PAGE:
The problem is very real. Bias is injustice against a person or a group, and a large part of human bias can easily be transferred to machines, which are only as good or as bad as the people who develop them. The stakes are high for business too, as misguided results from AI could lead to damaged reputations and costly failures.
Bias is the responsibility of no one person – it is a collective failing. Those discriminated against are prime sufferers, but everyone is hurt as well, as it reduces the ability of people to take part in the economy and society. Distorted results and mistrust grow, which is why business and organizational leaders must drive progress on research and standards to ensure AI systems bring about actual improvements on human decision-making.
If a data set is complete, bias could still exist due to human prejudices, whose removal from the data set should be in focus. It is easier said than done, though. Deleting protected classes – such as race and sex – by removing their labels might be considered a tactic to reduce bias; however, this could affect the understanding of the model and the accuracy of its results.
Here are some key considerations for removing AI bias:
Contextual awareness: It is important to understand the contexts in which AI can correct or can exacerbate bias, by fully perusing the algorithm and related data.
Test and mitigation practices and processes: This is critical to test for and mitigate AI bias. This could include deploying suitable tools to identify bias and inaccuracies, improving data collection processes using internal red teams and third-party auditors, and establishing a workplace with transparent practices and metrics.
Fact-based conversations: These could help AI engineers and others uncover unnoticed biases and help understand the reasons for the same, with the right training and cultural and process redesigns improving results.
Man-machine collaboration: Evaluate best usage scenarios for automated vs human decision-making.
Bias research: Getting rid of bias needs a multidisciplinary approach involving R&D from ethicists, social scientists, and experts, each of whom could contribute their nuanced understanding of each application area.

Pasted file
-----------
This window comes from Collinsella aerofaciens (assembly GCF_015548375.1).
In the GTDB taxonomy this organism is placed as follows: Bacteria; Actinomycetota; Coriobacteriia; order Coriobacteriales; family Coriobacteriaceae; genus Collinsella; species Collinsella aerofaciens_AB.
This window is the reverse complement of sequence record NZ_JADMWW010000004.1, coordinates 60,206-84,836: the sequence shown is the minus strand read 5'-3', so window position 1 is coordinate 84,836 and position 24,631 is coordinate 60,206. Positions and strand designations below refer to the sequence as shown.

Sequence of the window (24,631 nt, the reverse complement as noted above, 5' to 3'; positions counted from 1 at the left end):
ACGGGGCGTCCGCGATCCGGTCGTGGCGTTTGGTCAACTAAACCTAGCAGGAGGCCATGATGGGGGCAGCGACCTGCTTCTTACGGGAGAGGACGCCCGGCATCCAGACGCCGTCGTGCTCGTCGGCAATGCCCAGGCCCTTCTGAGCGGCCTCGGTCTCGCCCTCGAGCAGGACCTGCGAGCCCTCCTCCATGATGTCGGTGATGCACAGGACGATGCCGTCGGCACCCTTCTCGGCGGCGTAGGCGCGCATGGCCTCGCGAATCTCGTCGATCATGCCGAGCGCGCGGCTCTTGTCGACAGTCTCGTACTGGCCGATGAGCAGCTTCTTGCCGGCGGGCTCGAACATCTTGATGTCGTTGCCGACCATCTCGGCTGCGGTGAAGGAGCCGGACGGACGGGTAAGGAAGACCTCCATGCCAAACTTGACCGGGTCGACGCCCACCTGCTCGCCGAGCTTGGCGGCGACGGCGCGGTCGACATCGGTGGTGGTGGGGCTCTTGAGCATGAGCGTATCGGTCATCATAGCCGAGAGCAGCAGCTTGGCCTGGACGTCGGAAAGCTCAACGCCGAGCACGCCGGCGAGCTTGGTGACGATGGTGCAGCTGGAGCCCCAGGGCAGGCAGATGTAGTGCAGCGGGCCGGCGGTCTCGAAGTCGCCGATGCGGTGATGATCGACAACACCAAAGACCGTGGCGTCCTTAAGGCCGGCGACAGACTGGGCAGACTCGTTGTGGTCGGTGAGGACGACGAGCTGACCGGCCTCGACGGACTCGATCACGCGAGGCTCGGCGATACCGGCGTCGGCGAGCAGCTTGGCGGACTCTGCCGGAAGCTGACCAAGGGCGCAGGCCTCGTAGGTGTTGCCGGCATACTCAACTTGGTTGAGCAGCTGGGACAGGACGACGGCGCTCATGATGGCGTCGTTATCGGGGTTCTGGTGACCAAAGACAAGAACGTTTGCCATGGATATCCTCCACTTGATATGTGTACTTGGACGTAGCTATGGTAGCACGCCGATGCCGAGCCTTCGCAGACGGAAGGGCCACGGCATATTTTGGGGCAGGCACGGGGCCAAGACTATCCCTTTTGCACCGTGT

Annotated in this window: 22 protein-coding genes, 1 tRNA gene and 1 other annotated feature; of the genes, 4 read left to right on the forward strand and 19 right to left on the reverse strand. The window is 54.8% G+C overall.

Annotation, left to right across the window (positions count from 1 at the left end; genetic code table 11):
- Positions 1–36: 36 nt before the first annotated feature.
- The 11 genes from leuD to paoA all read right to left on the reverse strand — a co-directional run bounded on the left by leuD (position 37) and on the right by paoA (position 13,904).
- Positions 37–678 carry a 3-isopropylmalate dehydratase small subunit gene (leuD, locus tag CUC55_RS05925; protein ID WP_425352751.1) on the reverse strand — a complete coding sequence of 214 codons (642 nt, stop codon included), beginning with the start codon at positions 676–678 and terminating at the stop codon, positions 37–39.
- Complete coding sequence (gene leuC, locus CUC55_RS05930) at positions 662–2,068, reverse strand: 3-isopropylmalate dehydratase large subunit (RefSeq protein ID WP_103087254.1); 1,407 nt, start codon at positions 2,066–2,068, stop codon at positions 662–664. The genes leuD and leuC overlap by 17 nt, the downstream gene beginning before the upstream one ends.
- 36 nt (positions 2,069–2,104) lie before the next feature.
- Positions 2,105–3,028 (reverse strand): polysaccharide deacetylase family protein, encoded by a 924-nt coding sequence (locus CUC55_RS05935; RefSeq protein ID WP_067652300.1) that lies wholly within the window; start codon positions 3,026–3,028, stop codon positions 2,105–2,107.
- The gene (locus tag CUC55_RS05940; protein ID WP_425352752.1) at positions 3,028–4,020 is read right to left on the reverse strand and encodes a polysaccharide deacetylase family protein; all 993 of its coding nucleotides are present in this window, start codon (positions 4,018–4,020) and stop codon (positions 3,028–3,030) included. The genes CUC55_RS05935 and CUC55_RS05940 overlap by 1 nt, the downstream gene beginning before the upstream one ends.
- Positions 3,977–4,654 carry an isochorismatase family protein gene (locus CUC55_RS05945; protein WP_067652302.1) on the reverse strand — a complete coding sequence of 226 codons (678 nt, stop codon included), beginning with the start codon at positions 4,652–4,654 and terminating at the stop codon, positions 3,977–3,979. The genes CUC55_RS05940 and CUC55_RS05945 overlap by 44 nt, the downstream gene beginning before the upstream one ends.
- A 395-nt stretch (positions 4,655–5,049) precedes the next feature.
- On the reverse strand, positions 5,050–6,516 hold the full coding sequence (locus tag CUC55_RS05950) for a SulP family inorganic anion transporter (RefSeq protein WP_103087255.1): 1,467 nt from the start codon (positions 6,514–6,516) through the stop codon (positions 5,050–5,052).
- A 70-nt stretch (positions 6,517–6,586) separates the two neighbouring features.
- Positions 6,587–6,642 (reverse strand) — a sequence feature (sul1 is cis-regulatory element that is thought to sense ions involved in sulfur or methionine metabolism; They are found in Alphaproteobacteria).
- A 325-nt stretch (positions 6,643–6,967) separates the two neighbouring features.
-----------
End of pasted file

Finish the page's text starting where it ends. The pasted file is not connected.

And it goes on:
Diversifying AI: A diverse AI team with due representation from minority communities helps to quickly pick up on instances of bias.
AI Fairness 360 is an open-source library released by IBM to detect and mitigate biases in unsupervised learning algorithms. With multiple contributors on Github, the library allows AI programmers to tests biases with comprehensive metrics and to mitigate them with 12 packaged algorithms such as Disparate Impact Remover Learning Fair Representations, and Reject Option Classification.
IBM Watson Open Scale checks for biases and mitigates them in real time when AI is making its decisions.
The What-If Tool from Google allows testing of performance in hypothetical situations, analysis of the importance of different data features, and visualization of model behavior across multiple models and input data subsets as well as for different ML fairness metrics.
An AI engineer certification is a great way to pick up the latest skills and knowhow in the field of AI. Certified candidates are recognized by potential employers as being aware of the newest technologies and approaches in their domain, and will be considered skilled in bias mitigation and other operational aspects of AI.
The ideal future by definition is difficult. If AI is to live up to human ideals, the focus should be not on building what is possible but what is needed. It is important to understand deep-rooted problems and ethically engage with marginalized communities for a more reliable view of both the data driving the algorithms and the problems the algorithms seek to tackle. An equitable, inclusive, and socially beneficial approach with a deeper understanding of critical, myriad aspects is the only way to hope to mitigate AI bias while unlocking new possibilities for organizations.